Ring of Kerry offers endless opportunities to explore

Ring of Kerry offers endless opportunities to explore

By: Marjorie Appelman

The Ring of Kerry is located in County Kerry and loops for over 100 miles through Ireland’s Iveragh Peninsula. Without stopping, drivers can complete the route in an estimated five hours. But what would be the point in that?

The whole point in exploring the Ring of Kerry is to do just that: explore. Waterfalls, lakes, woodlands, beaches, ancient forts, contemporary farms, quaint towns. The day we spent on the Ring of Kerry was, undoubtedly, the best day of our trip to Ireland, because everything we saw embodied everything I had dreamed that beautiful country would be.

As our jumping off point, we chose Killarney National Park and proceeded clockwise. Stopping first in quest of the Torc Waterfall, we reached it by hiking a short distance through a moss-covered, tree-lined path. We continued up a set of petal-covered stone steps that opened up to a breathtaking view of the countryside.

A short distance later, an inviting view of Upper Lake enticed us to park and to tread across the rocks until we reached the edge of the water. We were not the only ones who couldn’t resist the stop. Another couple and a small child were tossing rocks nearby. Someone else pulled up in a service truck and enjoyed a sandwich he retrieved from his lunchbox.

The ring continued to brim with boundless sights, and we eagerly continued to stop at each. However, we soon realized we needed to keep moving or we would never complete the journey. Reluctantly, we agreed to be more selective about our stops. Unfortunately, though, for our ridiculous plans to forge ahead, our path opened up to the stunning Ladies View. And a restaurant, Ladies View Cafe, with outdoor seating that overlooked the countryside. And it was lunchtime. The triple blow seemed to be a sign, so we conceded, again, and stopped to contemplate the view over lunch.

After lunch and travelling a few miles more on the loop, we reached Staigue Fort, one of three ring forts along the way. The access road leading to the fort from the main road was tight and rugged, and we often questioned whether or not we were on the correct path. However, we could see the stone formation from time to time along the way, so despite the incredibly daunting drive, lined with hedges and blind curves, we stayed the course.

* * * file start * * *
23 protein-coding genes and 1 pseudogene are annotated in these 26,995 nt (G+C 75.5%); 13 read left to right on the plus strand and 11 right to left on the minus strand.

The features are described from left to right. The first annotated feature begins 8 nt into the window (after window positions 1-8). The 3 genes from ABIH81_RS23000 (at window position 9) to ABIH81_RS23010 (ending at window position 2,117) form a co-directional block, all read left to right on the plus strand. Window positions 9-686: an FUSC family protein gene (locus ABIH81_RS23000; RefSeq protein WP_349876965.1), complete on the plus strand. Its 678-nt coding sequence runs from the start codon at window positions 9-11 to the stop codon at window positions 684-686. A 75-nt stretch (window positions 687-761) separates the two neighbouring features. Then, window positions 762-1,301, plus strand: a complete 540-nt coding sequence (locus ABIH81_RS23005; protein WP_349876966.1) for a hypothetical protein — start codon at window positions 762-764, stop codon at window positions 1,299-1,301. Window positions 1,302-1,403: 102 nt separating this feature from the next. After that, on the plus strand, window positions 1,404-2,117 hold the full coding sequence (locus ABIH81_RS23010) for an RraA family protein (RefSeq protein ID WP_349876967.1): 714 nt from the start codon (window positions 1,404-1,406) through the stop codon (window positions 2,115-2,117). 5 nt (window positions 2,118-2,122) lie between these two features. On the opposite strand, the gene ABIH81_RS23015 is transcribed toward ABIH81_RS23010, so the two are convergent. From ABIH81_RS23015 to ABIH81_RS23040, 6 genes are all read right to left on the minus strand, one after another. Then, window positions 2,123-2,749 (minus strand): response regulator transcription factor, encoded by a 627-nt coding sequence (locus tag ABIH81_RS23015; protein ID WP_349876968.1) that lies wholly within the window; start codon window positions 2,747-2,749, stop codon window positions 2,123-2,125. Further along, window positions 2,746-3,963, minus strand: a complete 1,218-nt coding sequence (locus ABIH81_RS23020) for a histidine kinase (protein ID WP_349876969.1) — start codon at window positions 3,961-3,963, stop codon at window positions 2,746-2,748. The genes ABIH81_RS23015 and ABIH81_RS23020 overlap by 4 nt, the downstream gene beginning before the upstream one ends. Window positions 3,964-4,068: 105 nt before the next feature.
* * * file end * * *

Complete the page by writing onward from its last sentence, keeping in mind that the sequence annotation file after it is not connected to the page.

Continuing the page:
Once to the fort, believed to have been built sometime between 500 B.C. and 300 A.D., we dropped our admission fee into a donation box secured to the gate and hiked to the circular stone walls pieced together without cement. While there is no conclusive reason as to why they were built, some assert the structures were constructed for protective purposes. Others claim the 12-feet-thick walls may have served for gathering, either for entertainment or for meetings. Steps crisscross against the inside of the over 20-foot wall, making climbing to the top relatively easy.

From there we continued on to the Coomakesta Pass overlook, which allows for incredible views in all directions, and for the night, we stayed in Portmagee on the Skellig Ring.

When we completed the Ring of Kerry the following day, we knew topping that journey would be difficult. But we are most willing to keep trying until we do.

(Note: Marjorie Appelman is an English, communications and journalism teacher at Mason County High School and co-founder of the travel blog, Tales from the Trip, which is also on Twitter, Instagram and Facebook. She can be reached at marj.appelman@gmail.com.) 

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